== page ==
Which DPS heroes will stand out in the Overwatch League finals?

OWL Grand Finals Preview: Hero Pool (4:19)

In anticipation of the culmination of the Overwatch League this season with the Grand Final between the Philadelphia Fusion and London Spitfire, Emily Rand joins Phil Murphy to explain which DPS heroes you can expect to be picked or left behind. (4:19)

With the demise of two-time Overwatch League stage finals winners New York Excelsior in the season playoff semifinals, the discussion is no longer about NYXL's finals homecoming or the No. 1 seed's dominance. Instead, it has shifted to the Overwatch meta game and hero picks and whether the No. 6 Philadelphia Fusion or No. 5 London Spitfire can make the most of the meta in the finals Friday and Saturday at Barclays Center in Brooklyn.

The meta shift that began in Stage 4 stymied the NYXL. With the loss of dive compositions centered around Park "Saebyeolbe" Jong-ryeol's Tracer and league MVP Bang "JJoNak" Seong-hyeon, the NYXL was picked clean by the Philadelphia Fusion's flexibility. Similarly, the Los Angeles Valiant, the other OWL team favored to be in the finals, was overwhelmed by the London Spitfire and the more chaotic approach to the game brought on by the recent meta shift.

The two teams in the inaugural Overwatch League finals both have incredibly strong DPS lines. Even when the Philadelphia Fusion and London Spitfire were both struggling, especially compared to their respective roster talent, the prowess of the Spitfire's Park "Profit" Joon-yeong and Kim "Birdring" Ji-hyeok along with the Fusion's Josue "Eqo" Corona and Lee "Carpe" Jae-hyeok was well known.

Despite the Fusion's inconsistencies, Carpe was still highlighted as a potential league MVP candidate even before his strong playoffs performances.

The once-ubiquitous Tracer has slipped into a situational pick, giving rise to double-sniper compositions with Widowmaker and Hanzo, the latter of which began to see more play in Stage 4 alongside the introduction to Brigitte. His rework has only made him more viable, and Hanzo has become part of a common two-pronged attack alongside another DPS, be it Widow for a sniper composition or a situational Pharah or other hero depending on map and enemy composition.

With so many viable options, the ability to adjust on the fly has become much more important than the ability to play one specific style.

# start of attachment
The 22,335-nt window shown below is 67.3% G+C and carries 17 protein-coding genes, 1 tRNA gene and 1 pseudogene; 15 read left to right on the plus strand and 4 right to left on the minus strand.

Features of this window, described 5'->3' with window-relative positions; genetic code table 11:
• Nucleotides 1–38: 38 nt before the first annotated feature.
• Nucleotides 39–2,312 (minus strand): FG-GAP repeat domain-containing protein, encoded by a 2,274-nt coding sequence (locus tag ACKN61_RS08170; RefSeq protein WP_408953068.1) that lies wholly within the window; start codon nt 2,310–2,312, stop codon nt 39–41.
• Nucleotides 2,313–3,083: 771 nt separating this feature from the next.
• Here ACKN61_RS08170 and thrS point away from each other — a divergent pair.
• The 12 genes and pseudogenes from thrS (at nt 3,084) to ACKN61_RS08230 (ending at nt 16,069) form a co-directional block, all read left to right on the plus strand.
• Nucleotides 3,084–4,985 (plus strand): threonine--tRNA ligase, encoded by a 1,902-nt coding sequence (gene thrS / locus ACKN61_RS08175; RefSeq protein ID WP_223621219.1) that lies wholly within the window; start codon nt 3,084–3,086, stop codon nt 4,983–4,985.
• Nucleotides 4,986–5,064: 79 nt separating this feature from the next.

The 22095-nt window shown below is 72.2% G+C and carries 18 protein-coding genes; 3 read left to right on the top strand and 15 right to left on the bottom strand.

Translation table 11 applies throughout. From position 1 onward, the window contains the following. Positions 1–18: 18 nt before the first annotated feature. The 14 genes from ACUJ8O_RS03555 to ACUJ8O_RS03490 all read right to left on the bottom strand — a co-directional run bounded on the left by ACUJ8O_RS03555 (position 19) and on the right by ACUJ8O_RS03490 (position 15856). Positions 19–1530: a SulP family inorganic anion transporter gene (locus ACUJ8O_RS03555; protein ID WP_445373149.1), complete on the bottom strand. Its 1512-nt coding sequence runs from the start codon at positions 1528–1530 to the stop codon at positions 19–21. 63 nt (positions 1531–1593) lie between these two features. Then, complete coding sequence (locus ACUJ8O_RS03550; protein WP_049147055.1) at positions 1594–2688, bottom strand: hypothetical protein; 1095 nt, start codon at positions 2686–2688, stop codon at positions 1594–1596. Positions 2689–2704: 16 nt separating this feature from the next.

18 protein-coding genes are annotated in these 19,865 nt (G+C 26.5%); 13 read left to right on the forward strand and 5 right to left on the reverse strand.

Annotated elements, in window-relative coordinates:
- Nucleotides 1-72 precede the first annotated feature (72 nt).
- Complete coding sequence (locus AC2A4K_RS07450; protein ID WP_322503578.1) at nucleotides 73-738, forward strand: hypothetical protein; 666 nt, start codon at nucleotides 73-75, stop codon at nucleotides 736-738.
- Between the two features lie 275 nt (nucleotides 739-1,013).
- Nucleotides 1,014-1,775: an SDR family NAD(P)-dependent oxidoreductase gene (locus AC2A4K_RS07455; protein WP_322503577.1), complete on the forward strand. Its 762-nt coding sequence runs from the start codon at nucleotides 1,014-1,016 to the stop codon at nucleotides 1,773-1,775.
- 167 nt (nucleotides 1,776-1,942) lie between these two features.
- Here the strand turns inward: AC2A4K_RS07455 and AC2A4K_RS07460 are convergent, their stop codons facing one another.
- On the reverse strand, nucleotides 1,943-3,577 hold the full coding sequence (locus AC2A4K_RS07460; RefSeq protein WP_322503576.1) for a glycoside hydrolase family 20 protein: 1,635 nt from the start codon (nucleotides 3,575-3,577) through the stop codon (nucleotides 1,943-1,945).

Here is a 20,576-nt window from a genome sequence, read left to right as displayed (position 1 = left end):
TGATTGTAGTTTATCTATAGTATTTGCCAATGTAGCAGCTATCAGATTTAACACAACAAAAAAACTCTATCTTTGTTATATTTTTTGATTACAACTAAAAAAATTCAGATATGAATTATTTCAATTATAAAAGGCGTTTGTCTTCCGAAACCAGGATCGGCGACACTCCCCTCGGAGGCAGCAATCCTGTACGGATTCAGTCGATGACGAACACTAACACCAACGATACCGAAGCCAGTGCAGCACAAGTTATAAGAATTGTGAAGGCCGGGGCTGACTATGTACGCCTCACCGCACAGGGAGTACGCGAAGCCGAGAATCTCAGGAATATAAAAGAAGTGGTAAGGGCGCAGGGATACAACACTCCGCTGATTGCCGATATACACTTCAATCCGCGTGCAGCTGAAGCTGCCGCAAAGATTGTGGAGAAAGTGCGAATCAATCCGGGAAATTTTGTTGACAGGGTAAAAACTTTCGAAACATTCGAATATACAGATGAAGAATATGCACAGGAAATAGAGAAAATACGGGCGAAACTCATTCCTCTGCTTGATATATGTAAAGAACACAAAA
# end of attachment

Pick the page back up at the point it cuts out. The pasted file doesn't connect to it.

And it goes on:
"I think this meta favors us because of our playstyle," Fusion support Alberto "Neptuno" González said following the Fusion's win over the NYXL. "We can switch heroes faster than [NYXL] do, multiple comps without switching DPSes."

DPS players take center stage in this meta, but hero choices often depend on opponent picks, the map, which point or section of the map a team is on, and whether that team is on attack or defense. It sounds rudimentary, but the ability to flex between multiple heroes in response and gain advantages over an opponent's lineup is paramount. Both the Spitfire and the Fusion showcased strong flexibility and no hesitation when swapping heroes.

Although Widowmaker will still take center stage for Carpe and Birdring, we're likely to see a lot of different hero picks as both teams swap to adjust in game.

"When you have that one flex DPS player, it's easy to build off of that onto other guys," Spitfire support Kim "NUS" Jong-seok said. "So, 'If he does this, you do this,' and that's been our strategy, and it's become a part of our playstyle."

Hero flexibility isn't limited to DPS players. Flex supports Choi "Bdosin" Seung-tae of London and Isaac "Boombox" Charles of Philadelphia will be seen off of traditional Zenyatta pick at times in favor of Roadhog, Moira or even Tracer, which both flex players played in the playoffs (and were equally razzed by their teammates for their performances).

Even seemingly static positions like Mercy support, D.Va flex tank or main tank picks like Winston, Reinhardt and Orisa have had to change playstyles depending on composition or opponent's positioning. With a larger variety of DPS options and more attention than ever going to DPS players, tank and Mercy play also requires immediate in-game shifts.

Neptuno's skill with a "battle Mercy," a Mercy who's shooting enemies instead of healing allies, is his well-known default, but his strength in the playoffs has been in knowing when he can be that aggressive with the support of his team and his proactive DPS line. The Fusion's two D.Va players, Gael "Poko" Gouzerch and Choi "Hotba" Hong-joon, alongside the Spitfire's Kim "Fury" Joon-ho, have launched Self-Destruct after Self-Destruct to great effect in the playoffs.

"Formerly [D.Va] was about utilizing the robot of D.Va itself to fly around the map, scout, eat ultimates and shoot people down," Fury said. "But right now, D.Va is more centered around using Self Destruct properly, whether it's to get tempo off of your opponents and take it back for your team or just disrupting an enemy team's formation. That's the main difference after the meta shift."

The hero pick rates going into the upcoming finals may not be what they were for much of the season, especially regarding DPS heroes, but this points to just how flexible teams can be in the current meta. The Spitfire and Fusion both have explosive DPS lines that can play double sniper or swap to respond to opponents. Regardless of which team wins, given the aggression of these teams and their DPS players in particular, the inaugural Overwatch League finals will be explosive and, with constantly changing lineups, pretty unpredictable.